Today, the Pennsylvania Senate unanimously passed Senator Stewart J. Greenleaf’s SB 81 to allow volunteer doctors to provide free mental health services to military personnel and their families.
SB 81 amends Pennsylvania’s Volunteer Health Services Act to allow retired or currently practicing healthcare professionals, such as psychologists, psychiatrists, and councilors, to provide free, voluntary mental health services to military personal inside or outside of a clinical setting such as a community center, church, school, or library. Currently, the law only applies to those who provide volunteer services to low income individuals.
Mental health professionals practicing in good faith would be exempt from civil liability, currently a major roadblock to volunteer doctors.
“Returning veterans are in critical need of mental health services, and volunteer doctors can be a critical part of meeting the mental health needs of our military personnel,” said Senator Greenleaf.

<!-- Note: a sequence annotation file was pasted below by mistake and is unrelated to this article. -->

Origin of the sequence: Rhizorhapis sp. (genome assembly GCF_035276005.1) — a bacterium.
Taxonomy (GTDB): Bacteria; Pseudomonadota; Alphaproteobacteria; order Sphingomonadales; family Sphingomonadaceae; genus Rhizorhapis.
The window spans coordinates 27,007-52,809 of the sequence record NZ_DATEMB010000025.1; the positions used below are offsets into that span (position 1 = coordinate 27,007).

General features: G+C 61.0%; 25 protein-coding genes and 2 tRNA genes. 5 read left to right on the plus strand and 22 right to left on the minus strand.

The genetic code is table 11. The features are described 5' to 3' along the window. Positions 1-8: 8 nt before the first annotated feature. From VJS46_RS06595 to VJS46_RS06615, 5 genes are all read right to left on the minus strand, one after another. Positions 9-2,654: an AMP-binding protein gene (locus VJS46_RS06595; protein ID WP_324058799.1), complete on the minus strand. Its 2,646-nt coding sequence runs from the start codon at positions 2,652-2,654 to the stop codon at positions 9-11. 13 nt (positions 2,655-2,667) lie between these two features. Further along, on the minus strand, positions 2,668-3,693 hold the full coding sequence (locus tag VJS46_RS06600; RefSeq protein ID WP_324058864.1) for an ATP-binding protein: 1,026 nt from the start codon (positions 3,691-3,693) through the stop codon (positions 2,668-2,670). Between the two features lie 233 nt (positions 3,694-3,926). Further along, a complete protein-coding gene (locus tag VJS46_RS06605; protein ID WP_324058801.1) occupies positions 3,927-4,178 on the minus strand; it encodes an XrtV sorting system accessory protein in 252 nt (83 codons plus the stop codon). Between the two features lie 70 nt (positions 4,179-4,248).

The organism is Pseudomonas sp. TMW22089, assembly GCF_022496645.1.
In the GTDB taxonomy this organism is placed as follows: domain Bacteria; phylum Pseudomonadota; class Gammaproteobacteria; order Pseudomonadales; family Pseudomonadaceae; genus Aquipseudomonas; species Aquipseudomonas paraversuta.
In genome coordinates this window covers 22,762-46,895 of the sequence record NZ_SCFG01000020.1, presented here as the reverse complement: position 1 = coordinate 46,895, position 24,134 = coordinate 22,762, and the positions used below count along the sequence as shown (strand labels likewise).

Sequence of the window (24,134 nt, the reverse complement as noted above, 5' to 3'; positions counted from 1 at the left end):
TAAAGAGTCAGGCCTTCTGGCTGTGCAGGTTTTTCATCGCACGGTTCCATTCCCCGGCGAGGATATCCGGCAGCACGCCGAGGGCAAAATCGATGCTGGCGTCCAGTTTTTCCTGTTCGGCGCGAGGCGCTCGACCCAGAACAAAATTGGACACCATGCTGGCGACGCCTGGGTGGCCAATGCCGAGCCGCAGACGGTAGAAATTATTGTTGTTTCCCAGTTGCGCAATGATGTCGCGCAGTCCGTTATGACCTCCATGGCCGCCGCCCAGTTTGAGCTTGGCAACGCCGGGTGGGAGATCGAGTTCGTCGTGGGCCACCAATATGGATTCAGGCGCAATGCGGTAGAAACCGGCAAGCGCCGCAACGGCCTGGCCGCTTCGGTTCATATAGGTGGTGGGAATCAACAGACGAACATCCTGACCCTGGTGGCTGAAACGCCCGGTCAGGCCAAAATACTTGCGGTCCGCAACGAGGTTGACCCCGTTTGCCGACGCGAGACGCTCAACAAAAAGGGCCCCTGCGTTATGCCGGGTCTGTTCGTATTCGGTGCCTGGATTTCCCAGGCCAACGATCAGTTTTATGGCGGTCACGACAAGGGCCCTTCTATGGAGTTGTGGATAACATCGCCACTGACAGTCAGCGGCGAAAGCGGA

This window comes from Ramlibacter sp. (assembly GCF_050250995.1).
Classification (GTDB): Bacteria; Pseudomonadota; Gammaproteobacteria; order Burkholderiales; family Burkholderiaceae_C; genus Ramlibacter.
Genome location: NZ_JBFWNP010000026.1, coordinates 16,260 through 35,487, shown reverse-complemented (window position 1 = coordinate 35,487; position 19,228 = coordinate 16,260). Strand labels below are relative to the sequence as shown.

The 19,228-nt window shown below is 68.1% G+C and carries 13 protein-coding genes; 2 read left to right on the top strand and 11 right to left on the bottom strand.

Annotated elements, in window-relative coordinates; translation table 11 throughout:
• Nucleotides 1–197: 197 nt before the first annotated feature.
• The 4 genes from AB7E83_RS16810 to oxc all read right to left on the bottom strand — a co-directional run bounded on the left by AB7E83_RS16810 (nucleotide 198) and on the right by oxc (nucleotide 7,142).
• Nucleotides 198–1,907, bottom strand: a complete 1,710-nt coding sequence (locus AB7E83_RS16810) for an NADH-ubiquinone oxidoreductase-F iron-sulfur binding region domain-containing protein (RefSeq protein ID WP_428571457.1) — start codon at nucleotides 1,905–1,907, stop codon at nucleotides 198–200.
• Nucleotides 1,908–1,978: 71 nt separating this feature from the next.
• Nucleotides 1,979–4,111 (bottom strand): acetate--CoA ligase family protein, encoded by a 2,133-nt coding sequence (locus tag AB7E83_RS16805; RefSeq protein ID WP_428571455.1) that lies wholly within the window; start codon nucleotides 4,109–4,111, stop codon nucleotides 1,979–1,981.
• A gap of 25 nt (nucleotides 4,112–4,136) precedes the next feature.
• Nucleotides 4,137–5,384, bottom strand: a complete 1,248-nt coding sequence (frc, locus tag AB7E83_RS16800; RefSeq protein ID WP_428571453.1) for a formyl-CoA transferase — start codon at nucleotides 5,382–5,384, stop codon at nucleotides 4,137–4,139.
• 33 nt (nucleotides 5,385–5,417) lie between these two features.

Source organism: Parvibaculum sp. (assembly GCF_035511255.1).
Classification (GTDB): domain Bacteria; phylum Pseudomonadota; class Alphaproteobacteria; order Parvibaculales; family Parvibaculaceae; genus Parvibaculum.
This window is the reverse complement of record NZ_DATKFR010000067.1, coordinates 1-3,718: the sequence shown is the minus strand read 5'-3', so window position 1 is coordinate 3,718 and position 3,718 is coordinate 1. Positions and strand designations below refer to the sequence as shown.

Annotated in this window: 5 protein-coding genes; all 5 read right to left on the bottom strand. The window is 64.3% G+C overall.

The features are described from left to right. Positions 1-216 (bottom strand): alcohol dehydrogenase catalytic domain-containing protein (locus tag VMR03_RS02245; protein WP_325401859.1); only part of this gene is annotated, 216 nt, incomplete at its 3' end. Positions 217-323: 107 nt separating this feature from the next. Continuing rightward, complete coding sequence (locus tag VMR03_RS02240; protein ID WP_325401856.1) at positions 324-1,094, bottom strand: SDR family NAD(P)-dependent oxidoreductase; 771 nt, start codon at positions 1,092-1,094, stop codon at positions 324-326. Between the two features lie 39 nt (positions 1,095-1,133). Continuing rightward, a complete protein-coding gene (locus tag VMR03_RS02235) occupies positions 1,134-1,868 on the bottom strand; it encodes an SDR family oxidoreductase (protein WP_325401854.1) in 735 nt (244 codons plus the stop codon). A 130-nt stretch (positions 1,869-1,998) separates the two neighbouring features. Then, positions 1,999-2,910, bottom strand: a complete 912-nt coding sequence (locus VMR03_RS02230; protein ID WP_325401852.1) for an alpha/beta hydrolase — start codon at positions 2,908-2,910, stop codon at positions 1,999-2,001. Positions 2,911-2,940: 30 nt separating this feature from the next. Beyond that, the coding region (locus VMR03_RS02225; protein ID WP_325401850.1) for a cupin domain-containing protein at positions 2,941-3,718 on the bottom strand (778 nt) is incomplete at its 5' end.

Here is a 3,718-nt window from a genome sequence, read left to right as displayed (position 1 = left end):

Senator Greenleaf learned about this issue from a retired psychiatrist who attempted to obtain a license to volunteer, but was denied.
Over 2.3 million troops have been deployed to Iraq and Afghanistan since September 11, 2001. Over 40 percent have been deployed more than once. According to the journal of Military Medicine, 62 percent have reported receiving mental healthcare since returning home. About 12.1 percent are unemployed.
The tremendous number of people in need of treatment have overwhelmed the VA and many are reluctant to seek treatment because they fear it may jeopardize their career. Volunteer services require no paperwork, insurance claims, and are confidential.
“These men and women have undergone incredible stresses and so have their spouses and children,” said Senator Greenleaf. “Veterans deserve this help, and with so many doctors willing and ready to assist them, the Legislature should act quickly to make it possible.”
SB 81 will now go to the House of Representative for consideration.